As the father of five children, know also that their childhood is a precious and finite resource that you could use to your benefit and theirs. Childhood ends all too soon, so help them in whatever way you can to make good choices. You seem to have done so for yourself. In the meantime, millions of people around the world wish you well, as I do.
Ah, Trump. Has pulled the world’s second largest greenhouse gas emitter out of the Paris Accord. Was promised. Was to be expected. The one campaign promise that this prevaricating president did keep. The Guardian newspaper has usefully provided an online carbon countdown clock to show the world how time is running out. I believe Trump’s action might provoke the rest of the world to come together to save our common future.
Click on the link above to see how much time we have left.
The political decision to power ahead with Hinkley Point C nuclear power station is the energy equivalent of appointing a tone deaf musical director to the London Symphony Orchestra. How much more evidence do Cameron and Co. need? A short litany of anti-Hinckley arguments should suffice.
In a case of economics speaking truth to power, the OECD’s 2010 World Energy Outlook quietly increased the average lifetime of a nuclear power plant to 45-55 years, up 5 years from its 2008 edition.
Scroll backwards in time to the early 1970s. US President Richard Nixon appointed the Atomic Energy Commission (AEC) to produce a study of recommendations on “The Nation’s Energy Future” based on advice from the National Science Foundation (NSF). Requesting the AEC for energy prognoses is akin to asking a tiger for dietary recommendations; there will surely be no vegetables on the menu! Dr. Dixy Lee Ray, chair of the AEC, predicted in her summation of the report that “solar would always remain like the flea on the behind of an elephant.” In the early 1980s I knew another eminent researcher, Dr. Thomas Henry Lee, a Vice President for research under Jack Welch at General Electric, who often stated that nuclear power would produce “energy that is too cheap to meter,” essentially free.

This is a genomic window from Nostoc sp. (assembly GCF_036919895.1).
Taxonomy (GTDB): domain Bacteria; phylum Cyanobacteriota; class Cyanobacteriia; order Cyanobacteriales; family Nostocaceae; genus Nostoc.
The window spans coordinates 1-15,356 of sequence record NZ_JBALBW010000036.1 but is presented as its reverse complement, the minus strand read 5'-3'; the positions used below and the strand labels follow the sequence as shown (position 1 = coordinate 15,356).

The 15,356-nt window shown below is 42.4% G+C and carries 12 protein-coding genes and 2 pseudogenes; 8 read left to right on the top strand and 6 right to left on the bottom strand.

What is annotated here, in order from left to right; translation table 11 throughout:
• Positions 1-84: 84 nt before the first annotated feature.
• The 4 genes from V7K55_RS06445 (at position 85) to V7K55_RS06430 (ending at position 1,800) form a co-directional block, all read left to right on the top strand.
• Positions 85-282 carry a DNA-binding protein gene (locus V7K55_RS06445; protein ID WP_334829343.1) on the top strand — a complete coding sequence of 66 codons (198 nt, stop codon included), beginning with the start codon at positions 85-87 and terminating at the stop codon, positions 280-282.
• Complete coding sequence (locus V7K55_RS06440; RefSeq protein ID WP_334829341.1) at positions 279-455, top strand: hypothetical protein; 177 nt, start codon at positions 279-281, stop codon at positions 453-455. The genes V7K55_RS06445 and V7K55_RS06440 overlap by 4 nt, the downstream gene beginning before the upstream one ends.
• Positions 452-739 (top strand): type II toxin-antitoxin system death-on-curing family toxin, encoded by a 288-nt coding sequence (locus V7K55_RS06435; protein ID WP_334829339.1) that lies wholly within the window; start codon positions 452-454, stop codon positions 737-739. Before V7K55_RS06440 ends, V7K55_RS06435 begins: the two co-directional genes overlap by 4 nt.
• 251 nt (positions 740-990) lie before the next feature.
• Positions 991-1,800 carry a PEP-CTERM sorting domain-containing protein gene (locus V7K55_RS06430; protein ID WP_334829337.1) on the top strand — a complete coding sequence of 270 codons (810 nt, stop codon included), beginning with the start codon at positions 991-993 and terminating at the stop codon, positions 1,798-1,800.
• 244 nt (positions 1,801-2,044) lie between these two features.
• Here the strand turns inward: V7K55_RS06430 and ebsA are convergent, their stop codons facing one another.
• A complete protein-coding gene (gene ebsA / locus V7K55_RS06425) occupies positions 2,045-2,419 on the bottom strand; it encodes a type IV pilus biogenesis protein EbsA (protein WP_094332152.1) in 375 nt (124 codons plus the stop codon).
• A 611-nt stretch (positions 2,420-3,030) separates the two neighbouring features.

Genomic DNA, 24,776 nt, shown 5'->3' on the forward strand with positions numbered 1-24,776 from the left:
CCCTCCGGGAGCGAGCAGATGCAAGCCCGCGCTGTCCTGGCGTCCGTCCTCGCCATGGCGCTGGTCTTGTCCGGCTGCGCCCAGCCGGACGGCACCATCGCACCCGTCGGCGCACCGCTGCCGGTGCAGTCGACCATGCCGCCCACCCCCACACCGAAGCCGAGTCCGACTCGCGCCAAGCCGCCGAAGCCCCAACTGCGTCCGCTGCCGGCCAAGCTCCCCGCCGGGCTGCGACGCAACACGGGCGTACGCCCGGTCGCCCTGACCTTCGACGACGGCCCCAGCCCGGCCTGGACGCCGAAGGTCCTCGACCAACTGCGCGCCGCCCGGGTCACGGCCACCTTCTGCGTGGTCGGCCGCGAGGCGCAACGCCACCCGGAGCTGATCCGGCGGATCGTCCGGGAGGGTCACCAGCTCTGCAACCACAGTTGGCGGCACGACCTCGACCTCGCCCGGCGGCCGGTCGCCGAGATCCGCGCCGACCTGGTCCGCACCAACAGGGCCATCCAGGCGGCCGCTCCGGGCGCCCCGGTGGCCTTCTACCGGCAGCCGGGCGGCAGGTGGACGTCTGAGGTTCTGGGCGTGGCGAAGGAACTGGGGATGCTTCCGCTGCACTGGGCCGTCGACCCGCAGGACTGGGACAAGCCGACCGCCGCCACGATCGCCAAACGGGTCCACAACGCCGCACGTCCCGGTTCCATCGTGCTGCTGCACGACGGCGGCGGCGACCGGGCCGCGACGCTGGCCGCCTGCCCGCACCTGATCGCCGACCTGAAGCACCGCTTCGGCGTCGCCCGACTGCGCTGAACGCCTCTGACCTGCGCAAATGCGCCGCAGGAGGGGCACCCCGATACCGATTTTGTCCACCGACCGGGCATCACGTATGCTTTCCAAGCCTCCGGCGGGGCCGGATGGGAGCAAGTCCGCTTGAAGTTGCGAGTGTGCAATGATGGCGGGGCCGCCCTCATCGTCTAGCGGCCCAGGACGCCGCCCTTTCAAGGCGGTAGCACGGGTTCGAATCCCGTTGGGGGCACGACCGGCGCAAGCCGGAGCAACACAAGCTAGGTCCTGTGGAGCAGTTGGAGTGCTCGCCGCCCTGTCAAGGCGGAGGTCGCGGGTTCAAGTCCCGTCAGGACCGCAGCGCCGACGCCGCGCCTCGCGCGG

The AEC study, when it was published, proposed a $10 billion budget for research and development with half going to nuclear and fusion, while the rest would be spent on coal and oil. A mere $36 million was to be allocated to photovoltaics (PV). Dr. Barry Commoner, an early initiator of the environmental movement, was intrigued that the NSF had recommended such a paltry amount for solar. In the 1950s he had successfully lobbied for citizen access to the classified results of atmospheric nuclear tests and was able to prove that such tests led to radioactive buildup in humans. This led to the introduction of the nuclear test ban treaty of 1963.
Dr. Commoner’s own slogan (the first law of ecology is that everything is related to everything else) prompted him to question the AEC’s paltry allocation for solar PV, especially since he knew some of the members of the NSF panel who advised on the recommendations. He discovered the NSF panel’s findings were printed in a report called “Subpanel IX: Solar and other energy sources.” This report was nowhere to be found among the AEC’s documents until a single faded photocopy was unexpectedly discovered in the reading room of the AEC’s own library. The NSF’s experts had foreseen in 1971 a great future for solar electricity, predicting PV would supply more than 7% of the US electrical generation capacity by the year 2000 and the expenditure for realising the solar option would be 16 times less than the nuclear choice.
Clearly, the prediction of 7% solar electric generation has not yet happened, but current efficiency improvements in photovoltaics and battery storage technologies point the way to an energy future far beyond what the NSF predicted in 1971. Fifty years from now, it is nuclear power that is likely to be the flea on the behind of a solar elephant.
Much of the world’s wars and terrorism occur in the Middle East where, not so coincidentally, much of the world’s oil also originates. A lot of the world’s climate change problem (the majority of the world by now admits that there is a problem) is due to burning fossil fuels. In 2013, oil provided around 33% of global primary energy consumption* (i.e. energy contained in fuels used to generate electricity, heating, industry, transportation or other end users). This amounts to nearly 87 million barrels of oil per day. One third of this oil came from the Middle East.
The World Coal Association states that (in 2013): Coal provides around 30.1% of global primary energy needs, generates over 40% of the world’s electricity and is used in the production of 70% of the world’s steel. Coal is more democratically distributed around the world than oil, and there is not much likelihood of wars being fought over coal reserves. Coal is also a relatively “dirty” fuel and produces more CO2 (ca. 200) per unit of energy delivered than oil (ca. 150) or natural gas (117).